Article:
Here's the scoop on what's happening this week in Congress
The House and Senate were out of session the last two weeks. The Senate will reconvene on April 25 and the House will return on April 26.
Lawmakers face a jam-packed agenda when they return next week with action expected on the FY’23 appropriations bills; supplemental funds for pandemic aid; restaurant relief; additional funds for Ukraine; legislation on semiconductor manufacturing; and a possible rewrite of the “Build Back Better” package.
Before the start of the two-week recess, Republicans blocked a pandemic aid package because Democratic leadership did not want to allow a vote on an amendment to force President Biden to keep the pandemic border restrictions in place, also known as Title 42. The administration plans to rescind the policy next month, which has restricted migration at the U.S.-Mexico border. Several moderate Democrats have joined their Republican colleagues on concerns about a potential migration influx when the asylum restrictions are lifted, even after the majority of their caucus pushed for the President to end the controversial, two-year public health directive. Republicans have taken notice – and signaled they would support forcing the Title 42 issue again on future bills.
The Health Resources and Services Administration will make nearly $90 million in American Rescue Plan funding available to help health centers collect better data to identify and reduce health disparities. The data modernization initiative is intended to improve data quality reporting for health centers. Secretary of Health and Human Services Becerra stated that this funding, “will further enable health centers to utilize data to meet the needs of their community and help reduce gaps in care.” More than 90 percent of HRSA-funded health center patients are individuals or families living at or below 200 percent of the federal poverty guidelines. Nearly 63 percent of them are racial or ethnic minorities.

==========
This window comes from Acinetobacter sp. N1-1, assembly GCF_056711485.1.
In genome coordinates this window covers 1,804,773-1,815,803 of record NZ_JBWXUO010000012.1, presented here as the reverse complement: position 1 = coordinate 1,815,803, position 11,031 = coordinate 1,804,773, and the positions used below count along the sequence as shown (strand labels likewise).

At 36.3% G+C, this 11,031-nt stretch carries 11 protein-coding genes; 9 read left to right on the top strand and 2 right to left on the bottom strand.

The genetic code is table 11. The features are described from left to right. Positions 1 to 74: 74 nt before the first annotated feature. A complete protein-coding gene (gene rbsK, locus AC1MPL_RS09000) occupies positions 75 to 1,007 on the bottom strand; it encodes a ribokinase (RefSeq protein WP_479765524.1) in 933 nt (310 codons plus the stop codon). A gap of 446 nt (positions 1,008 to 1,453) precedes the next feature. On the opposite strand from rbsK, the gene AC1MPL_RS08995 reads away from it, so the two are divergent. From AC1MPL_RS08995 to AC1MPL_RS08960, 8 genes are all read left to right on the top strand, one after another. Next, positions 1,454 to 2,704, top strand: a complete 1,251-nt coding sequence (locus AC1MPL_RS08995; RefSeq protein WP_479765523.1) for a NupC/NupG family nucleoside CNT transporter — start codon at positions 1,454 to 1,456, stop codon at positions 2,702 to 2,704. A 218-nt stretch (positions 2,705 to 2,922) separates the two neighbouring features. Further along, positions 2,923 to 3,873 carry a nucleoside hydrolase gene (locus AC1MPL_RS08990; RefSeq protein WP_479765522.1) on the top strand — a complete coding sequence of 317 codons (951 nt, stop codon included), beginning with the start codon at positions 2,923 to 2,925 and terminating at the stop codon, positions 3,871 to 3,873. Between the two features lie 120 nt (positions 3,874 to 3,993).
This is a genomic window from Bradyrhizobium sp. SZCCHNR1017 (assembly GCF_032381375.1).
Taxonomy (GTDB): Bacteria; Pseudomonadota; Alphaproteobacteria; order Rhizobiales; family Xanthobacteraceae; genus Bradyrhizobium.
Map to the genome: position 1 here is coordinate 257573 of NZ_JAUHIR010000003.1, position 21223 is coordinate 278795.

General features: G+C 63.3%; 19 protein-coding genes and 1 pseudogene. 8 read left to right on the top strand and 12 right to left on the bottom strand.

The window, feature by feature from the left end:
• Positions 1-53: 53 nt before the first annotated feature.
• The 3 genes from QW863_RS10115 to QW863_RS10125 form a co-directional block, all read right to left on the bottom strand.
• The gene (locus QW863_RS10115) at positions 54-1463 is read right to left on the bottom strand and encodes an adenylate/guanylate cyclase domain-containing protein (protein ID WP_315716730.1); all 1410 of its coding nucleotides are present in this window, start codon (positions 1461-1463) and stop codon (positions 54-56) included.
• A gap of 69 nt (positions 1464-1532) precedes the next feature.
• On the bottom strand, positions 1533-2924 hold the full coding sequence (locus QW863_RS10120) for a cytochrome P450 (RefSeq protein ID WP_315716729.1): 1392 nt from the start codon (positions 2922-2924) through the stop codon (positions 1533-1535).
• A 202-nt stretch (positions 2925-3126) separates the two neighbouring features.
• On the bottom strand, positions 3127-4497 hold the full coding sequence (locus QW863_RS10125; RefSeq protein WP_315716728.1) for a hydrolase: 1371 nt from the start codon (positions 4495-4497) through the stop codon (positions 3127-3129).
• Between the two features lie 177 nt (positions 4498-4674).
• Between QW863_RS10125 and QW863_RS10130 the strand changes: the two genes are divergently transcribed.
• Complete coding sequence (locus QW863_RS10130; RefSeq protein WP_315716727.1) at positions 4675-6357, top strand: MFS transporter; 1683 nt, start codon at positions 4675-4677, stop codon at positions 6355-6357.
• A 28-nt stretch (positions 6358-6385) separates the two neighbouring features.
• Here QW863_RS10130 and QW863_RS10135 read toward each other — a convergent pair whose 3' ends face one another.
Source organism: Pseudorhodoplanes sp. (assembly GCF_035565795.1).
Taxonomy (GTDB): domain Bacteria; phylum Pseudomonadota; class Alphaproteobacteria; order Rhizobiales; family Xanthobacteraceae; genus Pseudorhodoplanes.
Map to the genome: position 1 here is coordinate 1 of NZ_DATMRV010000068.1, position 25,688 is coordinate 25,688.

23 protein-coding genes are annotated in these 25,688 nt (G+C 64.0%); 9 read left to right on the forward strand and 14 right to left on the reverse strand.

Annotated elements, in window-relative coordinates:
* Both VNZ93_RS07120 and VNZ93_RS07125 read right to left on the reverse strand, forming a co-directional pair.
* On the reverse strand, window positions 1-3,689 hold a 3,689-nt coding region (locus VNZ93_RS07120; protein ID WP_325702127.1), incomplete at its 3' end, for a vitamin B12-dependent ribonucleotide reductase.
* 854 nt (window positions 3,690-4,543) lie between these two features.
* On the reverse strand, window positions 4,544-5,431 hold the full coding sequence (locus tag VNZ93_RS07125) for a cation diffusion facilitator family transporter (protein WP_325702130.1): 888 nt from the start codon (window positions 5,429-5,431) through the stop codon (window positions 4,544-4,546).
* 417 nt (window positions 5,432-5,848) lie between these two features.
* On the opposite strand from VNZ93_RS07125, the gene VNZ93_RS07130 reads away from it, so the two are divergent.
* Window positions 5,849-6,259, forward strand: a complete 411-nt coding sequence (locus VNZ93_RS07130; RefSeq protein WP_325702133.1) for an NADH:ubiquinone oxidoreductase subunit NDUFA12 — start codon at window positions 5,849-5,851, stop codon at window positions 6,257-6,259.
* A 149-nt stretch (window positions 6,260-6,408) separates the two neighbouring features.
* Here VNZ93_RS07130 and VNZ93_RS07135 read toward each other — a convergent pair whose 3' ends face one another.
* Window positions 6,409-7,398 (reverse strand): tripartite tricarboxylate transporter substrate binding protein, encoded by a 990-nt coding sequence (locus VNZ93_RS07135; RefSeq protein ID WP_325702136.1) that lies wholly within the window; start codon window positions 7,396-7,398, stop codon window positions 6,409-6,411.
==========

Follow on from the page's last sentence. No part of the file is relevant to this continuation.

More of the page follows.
This week the CDC launched a new center with the goal to predict the path of infectious diseases like Covid, then relay that information to federal, state, and local governments as well as the public. The Center – Forecasting and Outbreak Analytics – will analyze data to anticipate the omicron variant’s impact in the U.S.
This week the Florida Department of Health offered new guidance on transition-related medical care for young people, bucking advice given by the U.S. Department of Health and Human Services Department and medical experts, including the American Medical Association, American Academy of Pediatrics, and American Psychiatric Association. Florida’s health department published a memo claiming that minors should not be a receive hormone therapies, puberty-blocking drugs, or gender reassignment surgery, and that social transition should not be a treatment option. Instead, Florida’s officials stated that children and adolescents should be provided social support by peers and family, and counseling from a licensed provider. The memo serves as guidance and is not a rule or regulation.
This week, a California bill to abolish the requirement that coroners investigate stillbirths, passed the Assembly Health Committee. Under the current California law, all fetal deaths at or after 20 weeks, with the exception of abortions, are treated as “unattended deaths” requiring a coroner to investigate. In 48 of 58 California counties, the sheriff is also the coroner, which means that law enforcement becomes involved and the person who is pregnant could face potential prosecution. That, say groups representing obstetricians and gynecologists, is dangerous and could make pregnant people less likely to seek medical care.